Logo

Flap Over Kid Ads May Kill Upfront

Mar 22, 2004  •  Post A Comment

Assaults on children’s advertising are generating serious concern among advertisers that the current kids upfront market might well be the last.
Jon Mandel, the vocal co-CEO and chief global buying officer for MediaCom-one of the biggest buyers in the $750 million kids advertising market-last week told TelevisionWeek that moves in Washington that threaten to curtail or eliminate advertising to children were taking precedence with his clients over making media plans and haggling over costs per thousand.
“The issue of is Nick going to sell three dollars more than last year is really not what we and our clients are focusing on right now,” Mr. Mandel said just days after children’s TV leader Nickelodeon presented its plans for the 2004-05 season. “There are much bigger issues going on that are absolutely frightening. I mean this might be the last upfront for kids. It might be the end of kids.”
Interest groups have begun hitting Washington, claiming that children’s television-and the products advertised during kids shows-promote obesity.
Surgeon General Richard Carmona testified to the Senate earlier this month that kids spent four hours a day watching the tube and that contributes to making them fat. And the Center for Science in the Public Interest urged Congress that only good foods should be allowed to advertise on TV to children and that a government agency should come up with list of good and bad foods.
No Ads for Under-8 Crowd
At the same time, the American Psychological Association released a report calling for a ban on all advertising aimed at children 8 and under because those children fail to understand the role of advertising.
“I don’t think there’s any question that the focus on advertising, and in particular children’s advertising, has not been this intense since the 1970s,” said Daniel Jaffe, executive VP of the American Association of National Advertisers. In the ’70s, the Federal Trade Commission considered bans on ads selling sugary foods to children, but the agency was reeled in by Congress.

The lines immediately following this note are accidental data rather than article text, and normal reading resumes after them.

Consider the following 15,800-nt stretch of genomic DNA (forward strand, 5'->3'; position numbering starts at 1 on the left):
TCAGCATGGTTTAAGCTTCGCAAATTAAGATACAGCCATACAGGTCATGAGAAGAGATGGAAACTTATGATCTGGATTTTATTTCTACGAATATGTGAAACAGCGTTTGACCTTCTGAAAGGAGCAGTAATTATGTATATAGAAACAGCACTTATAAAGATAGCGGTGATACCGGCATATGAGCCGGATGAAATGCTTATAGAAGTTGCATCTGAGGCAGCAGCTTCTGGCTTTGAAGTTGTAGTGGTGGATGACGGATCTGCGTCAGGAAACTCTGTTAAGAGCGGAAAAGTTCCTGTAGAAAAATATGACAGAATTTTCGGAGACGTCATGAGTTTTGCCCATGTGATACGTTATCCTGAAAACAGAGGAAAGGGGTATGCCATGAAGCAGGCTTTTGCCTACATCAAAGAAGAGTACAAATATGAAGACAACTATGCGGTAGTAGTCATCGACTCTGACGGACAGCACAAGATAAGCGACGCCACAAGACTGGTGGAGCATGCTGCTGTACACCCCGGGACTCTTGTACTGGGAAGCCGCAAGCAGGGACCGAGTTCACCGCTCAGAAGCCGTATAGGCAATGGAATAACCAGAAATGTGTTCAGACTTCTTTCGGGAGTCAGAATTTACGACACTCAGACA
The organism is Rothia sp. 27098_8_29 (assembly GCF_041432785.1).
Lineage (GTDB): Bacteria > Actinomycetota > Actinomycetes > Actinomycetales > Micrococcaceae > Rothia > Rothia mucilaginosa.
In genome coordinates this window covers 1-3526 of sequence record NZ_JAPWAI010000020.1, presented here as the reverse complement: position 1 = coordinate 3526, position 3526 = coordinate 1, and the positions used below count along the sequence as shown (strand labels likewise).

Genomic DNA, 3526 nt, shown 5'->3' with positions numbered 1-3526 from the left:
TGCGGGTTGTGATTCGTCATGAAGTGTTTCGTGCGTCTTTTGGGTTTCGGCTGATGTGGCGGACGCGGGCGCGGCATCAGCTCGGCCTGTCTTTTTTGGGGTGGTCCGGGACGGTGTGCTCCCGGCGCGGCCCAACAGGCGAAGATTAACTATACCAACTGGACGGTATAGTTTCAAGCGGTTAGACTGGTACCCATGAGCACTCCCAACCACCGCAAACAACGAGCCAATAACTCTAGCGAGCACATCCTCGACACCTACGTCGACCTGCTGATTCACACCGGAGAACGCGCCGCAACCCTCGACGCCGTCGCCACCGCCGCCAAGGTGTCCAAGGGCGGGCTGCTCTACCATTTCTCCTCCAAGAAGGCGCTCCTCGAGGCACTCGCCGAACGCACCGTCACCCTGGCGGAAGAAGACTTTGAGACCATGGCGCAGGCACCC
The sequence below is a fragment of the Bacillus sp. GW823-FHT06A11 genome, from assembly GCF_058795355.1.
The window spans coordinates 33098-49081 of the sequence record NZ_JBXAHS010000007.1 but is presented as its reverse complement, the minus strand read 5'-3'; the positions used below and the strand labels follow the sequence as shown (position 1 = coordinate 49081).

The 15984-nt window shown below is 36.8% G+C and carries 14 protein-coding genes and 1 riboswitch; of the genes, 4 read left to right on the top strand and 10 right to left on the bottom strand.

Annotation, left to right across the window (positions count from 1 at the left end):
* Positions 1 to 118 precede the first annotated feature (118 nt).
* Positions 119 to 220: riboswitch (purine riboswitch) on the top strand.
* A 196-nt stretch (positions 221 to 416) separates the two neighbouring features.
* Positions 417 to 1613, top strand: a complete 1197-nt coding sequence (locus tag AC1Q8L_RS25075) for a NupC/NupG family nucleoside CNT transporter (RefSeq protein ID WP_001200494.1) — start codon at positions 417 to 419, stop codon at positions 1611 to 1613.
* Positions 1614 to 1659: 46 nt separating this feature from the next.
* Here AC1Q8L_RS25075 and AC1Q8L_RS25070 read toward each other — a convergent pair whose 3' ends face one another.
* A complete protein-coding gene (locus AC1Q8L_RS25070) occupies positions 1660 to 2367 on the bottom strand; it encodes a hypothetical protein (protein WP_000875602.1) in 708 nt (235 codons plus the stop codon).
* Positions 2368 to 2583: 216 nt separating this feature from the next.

The issue has “come back with a vengeance now, and there’s a great deal of pressure, and groups like the American Psychological Association are saying there should be no advertising for kids under 8,” Mr. Jaffe said.
“That issue would probably have the impact of wiping out children’s programming on free TV and ad-supported cable,” he said. “It’s very hard to draw those lines where programs are seen by 12-year-olds, and how do you make sure the 8-year-olds don’t see them?”
MediaCom’s Mr. Mandel said he thinks “the stuff that is going on in Washington has thrown the market into a bit of a discombobulation, because I think there are people that are going to be pulling out and I think there are people that are going to be redoing advertising.”
In Mr. Mandel’s opinion the industry is underestimating the problem. “It is a nightmare, and I think that among the advertisers, agencies and the broadcasters, those that haven’t woken up to it ought to wake up to it,” he said. He noted that there are ad restrictions in Europe and said it may not matter that studies show that banning kids advertising has no effect. “We’re in an election year, man,” he observed.